“On the page, there was very little to the character Iceman, so I attempted to make him real,” Kilmer said in his Amazon Prime documentary, “Val,” which was released in July 2021, Cinema Blend reports.
“I manifested a backstory for him, where he had a father who ignored him, and as a result, was driven by the need to be perfect in every way.
Kilmer explained further, “This obsession with perfection is what made him so arrogant. I would purposely play up the rivalry between Tom’s character and mine off-screen as well.
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“And what ended up happening is the actors, in true Method fashion, split into two distinct camps. You’d have Maverick and Goose on one side, and Slider, Hollywood, Wolfman, and me, Iceman, on the other.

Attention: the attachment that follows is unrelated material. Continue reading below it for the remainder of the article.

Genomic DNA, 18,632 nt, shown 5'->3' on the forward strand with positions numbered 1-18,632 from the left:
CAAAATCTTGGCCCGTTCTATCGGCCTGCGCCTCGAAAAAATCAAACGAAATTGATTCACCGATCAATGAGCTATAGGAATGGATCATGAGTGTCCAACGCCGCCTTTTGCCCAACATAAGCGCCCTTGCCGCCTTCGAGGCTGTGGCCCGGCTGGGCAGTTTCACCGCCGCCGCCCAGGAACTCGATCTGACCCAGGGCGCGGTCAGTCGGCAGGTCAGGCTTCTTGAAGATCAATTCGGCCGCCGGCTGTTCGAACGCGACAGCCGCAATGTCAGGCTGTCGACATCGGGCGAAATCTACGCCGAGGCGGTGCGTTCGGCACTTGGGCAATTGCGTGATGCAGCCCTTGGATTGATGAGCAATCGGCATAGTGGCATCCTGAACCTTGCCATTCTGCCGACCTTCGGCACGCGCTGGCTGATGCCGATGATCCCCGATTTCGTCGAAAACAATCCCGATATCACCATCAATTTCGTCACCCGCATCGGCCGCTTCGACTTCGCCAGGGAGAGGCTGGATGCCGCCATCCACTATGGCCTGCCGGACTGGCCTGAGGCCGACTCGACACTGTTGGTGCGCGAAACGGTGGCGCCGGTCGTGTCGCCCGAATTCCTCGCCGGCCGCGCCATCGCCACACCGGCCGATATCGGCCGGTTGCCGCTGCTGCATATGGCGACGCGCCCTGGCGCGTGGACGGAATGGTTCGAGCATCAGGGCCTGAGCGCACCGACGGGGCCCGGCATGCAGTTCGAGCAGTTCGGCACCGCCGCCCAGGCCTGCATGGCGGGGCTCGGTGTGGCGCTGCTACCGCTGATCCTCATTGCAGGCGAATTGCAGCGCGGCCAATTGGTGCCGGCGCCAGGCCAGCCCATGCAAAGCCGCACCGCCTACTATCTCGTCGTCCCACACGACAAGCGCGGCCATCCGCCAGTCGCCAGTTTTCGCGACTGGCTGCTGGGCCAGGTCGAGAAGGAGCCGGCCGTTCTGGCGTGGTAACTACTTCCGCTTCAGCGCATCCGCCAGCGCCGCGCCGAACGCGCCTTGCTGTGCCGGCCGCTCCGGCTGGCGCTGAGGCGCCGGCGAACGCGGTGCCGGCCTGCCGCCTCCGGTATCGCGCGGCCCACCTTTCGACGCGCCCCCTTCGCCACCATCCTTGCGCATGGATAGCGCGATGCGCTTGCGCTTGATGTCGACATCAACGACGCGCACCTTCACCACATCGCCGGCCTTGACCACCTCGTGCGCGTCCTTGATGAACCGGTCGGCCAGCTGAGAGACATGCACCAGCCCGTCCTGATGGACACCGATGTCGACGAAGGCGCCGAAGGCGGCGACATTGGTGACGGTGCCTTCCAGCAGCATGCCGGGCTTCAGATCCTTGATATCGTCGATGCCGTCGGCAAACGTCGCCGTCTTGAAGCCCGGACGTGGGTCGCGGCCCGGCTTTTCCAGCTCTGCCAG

“It was fun to play up the conflict between our characters, but in reality, I’ve always thought of Tom as a friend, and we’ve always supported each other.”
The two stars have appeared to get along famously over the years. According to Kilmer’s autobiography, “Im Your Huckleberry,” he was initially reluctant to take part in another Top Gun movie after producers didn’t contact him. But once he expressed interest, he was brought back onboard.
“Forget the fact that thirty years had passed since I’d seen the ghost of Iceman’s dad. I remembered it like it was yesterday,” Kilmer wrote. “The producers went for it. Cruise went for it. Cruise couldn’t have been cooler. And the next thing I knew I was back, as the Beatles said, where I ‘once belonged.’ Tom and I took up where we left off. The reunion felt great.”